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History (Wikipedia): Around 400 BC, the Celtic Insubres settled Milan and the surrounding region. In 222 BC, the Romans conquered the settlement, which was then renamed Mediolanum. After several centuries of Roman control, Milan was declared the capital of the Western Roman Empire by Emperor Diocletian in 286 AD. Diocletian chose to stay in the Eastern Roman Empire (capital Nicomedia) and his colleague Maximianus ruled the Western one. Immediately Maximian built several gigantic monuments, like a large circus 470 m x 85 m (1,540 ft x 279 ft), the Thermae Herculeae, a large complex of imperial palaces and several other services and buildings.
With the Edict of Milan of 313, Emperor Constantine I guaranteed freedom of religion for Christians. The archdiocese of Milan was established in the fourth century; before, ite was an apostolic eparchy. The city was besieged by the Visigoths in 402, so the imperial residence was moved to Ravenna. In 452, the Huns overran the city. In 539, the Ostrogoths conquered and destroyed Milan in the course of the Gothic War against Byzantine Emperor Justinian I. In the summer of 569, the Lombards (from which the name of the Italian region Lombardy derives), a Teutonic tribe conquered Milan, overpowering the small Byzantine army left for its defence. Some Roman structures remained in use in Milan under Lombard rule. Milan surrendered to the Franks in 774 when Charlemagne, in an utterly novel decision, took the title "King of the Lombards" as well (before then the Germanic kingdoms had frequently conquered each other, but none had adopted the title of King of another people). The Iron Crown of Lombardy dates from this period. Subsequently Milan become part of the Holy Roman Empire.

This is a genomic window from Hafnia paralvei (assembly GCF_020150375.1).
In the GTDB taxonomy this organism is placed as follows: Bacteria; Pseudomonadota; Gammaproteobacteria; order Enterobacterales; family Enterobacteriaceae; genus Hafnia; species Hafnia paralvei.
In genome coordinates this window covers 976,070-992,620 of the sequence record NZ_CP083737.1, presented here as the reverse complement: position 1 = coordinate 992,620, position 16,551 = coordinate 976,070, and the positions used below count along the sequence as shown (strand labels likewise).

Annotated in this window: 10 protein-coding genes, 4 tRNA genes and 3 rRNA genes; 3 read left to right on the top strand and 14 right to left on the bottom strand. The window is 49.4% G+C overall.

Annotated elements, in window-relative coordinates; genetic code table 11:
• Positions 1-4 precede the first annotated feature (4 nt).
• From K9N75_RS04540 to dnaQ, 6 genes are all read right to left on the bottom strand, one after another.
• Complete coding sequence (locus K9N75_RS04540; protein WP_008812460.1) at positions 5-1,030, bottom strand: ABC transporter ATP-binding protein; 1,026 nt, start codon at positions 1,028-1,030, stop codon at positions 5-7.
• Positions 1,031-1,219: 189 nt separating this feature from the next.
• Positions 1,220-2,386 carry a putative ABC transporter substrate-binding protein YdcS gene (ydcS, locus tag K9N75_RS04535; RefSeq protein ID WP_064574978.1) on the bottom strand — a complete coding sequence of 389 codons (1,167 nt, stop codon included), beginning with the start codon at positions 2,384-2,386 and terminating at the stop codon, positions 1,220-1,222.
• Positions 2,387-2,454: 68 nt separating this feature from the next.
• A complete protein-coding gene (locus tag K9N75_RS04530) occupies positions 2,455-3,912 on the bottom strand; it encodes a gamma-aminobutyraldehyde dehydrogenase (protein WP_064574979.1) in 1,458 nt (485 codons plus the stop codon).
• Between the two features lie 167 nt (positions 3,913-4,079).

The Duchy of Milan was a constituent state of the Holy Roman Empire, in what is now northern Italy. Created in 1395, when it included twenty-six towns and a wide rural area lying between the hills of Montferrat and the Venetian Lagoon, the Duchy was conquered by the Austrians during the 18th century War of the Spanish Succession, and in 1714 it was ceded to Austria by the Treaty of Baden. It remained an Austrian possession until 1796, when it was conquered by a French army under Napoleon Bonaparte, and ceased to exist a year later as the result of the Treaty of Campo Formio, when Austria ceded it to the new Cisalpine Republic. After the defeat of Napoleon, the Congress of Vienna of 1815 restored many other states which he had destroyed, but the Duchy of Milan was not among them. Instead, its former territory became part of the Kingdom of Lombardy-Venetia, with the Emperor of Austria as its king. In 1866 what was left of this kingdom was annexed by the new Kingdom of Italy.
Sources: Franco Arese, "Cardinali e vescovi milanesi dal 1535 al 1796" in Archivio storico lombardo, CVII (1981), ser. X, VI, 163-234; Eugenio Cazzani, Vescovi e arcivescovi di Milano. Nuova ed./ a cura di Angelo Majo, 2. ed. Milano : Massimo : NED, 1996. Note: Originally published 1955, now enlarged and updated; Angelo Majo, Storia della chiesa ambrosiana. 5 vols. 2nd ed. Milano : NED, 1983-1986. Contents: v. 1. Dalle origini a San Galdino -- v. 2. Dall'tà comunale a Carlo Borromeo -- v. 3. Della riforma cattolica a Gaetano Gaysruck -- v. 4. Dal secondo Ottocento al card. A.C. Ferrari -- v. 5. Dal card. Achille Ratti ai giorni nostri; and General list of cardinals, The Cardinals of the Holy Roman Church.
Uberto Crivelli (1173) (Pope Urban III)
Uberto da Pirovano (1205)
Gerardo da Sessa, O.Cist. (1211)
Simone Brossano (1375)
Pietro Filargis, O.F.M. (1405) (Antipope Alexander V)
Enrico Rampini (1446)
Stefano Nardini (1473)
Ippolito I d'Este, apostolic administrator (1493)
Ippolito II d'Este (1538)
Carlo Borromeo (1560)
Federico Borromeo, seniore (1587)
Cesare Monti (1629)
Alfonso Litta (1664)
Federico Visconti (1681)
Federico Caccia (1695)
Giuseppe Archinto (1699)
Benedetto Erba-Odescacalchi (1713)
Gaetano Stampa (1739)
Giuseppe Pozzobonelli (1743)
Giovanni Battista Caprara (1792)
Karl Kajetan von Gaisruck (1824)
Andrea Carlo Ferrari (1894)
Achille Ratti (1921) (Pope Pius XI)
Eugenio Tosi, O.SS.C.A. (1922)
Alfredo Ildefonso Schuster, O.S.B. (1929)
Giovanni Battista Montini (1958) (Pope Paul VI)
Giovanni Colombo (1965)
Carlo Maria Martini, S.J. (1983)
Dionigi Tettamanzi (1998)
Angelo Scola (2003)
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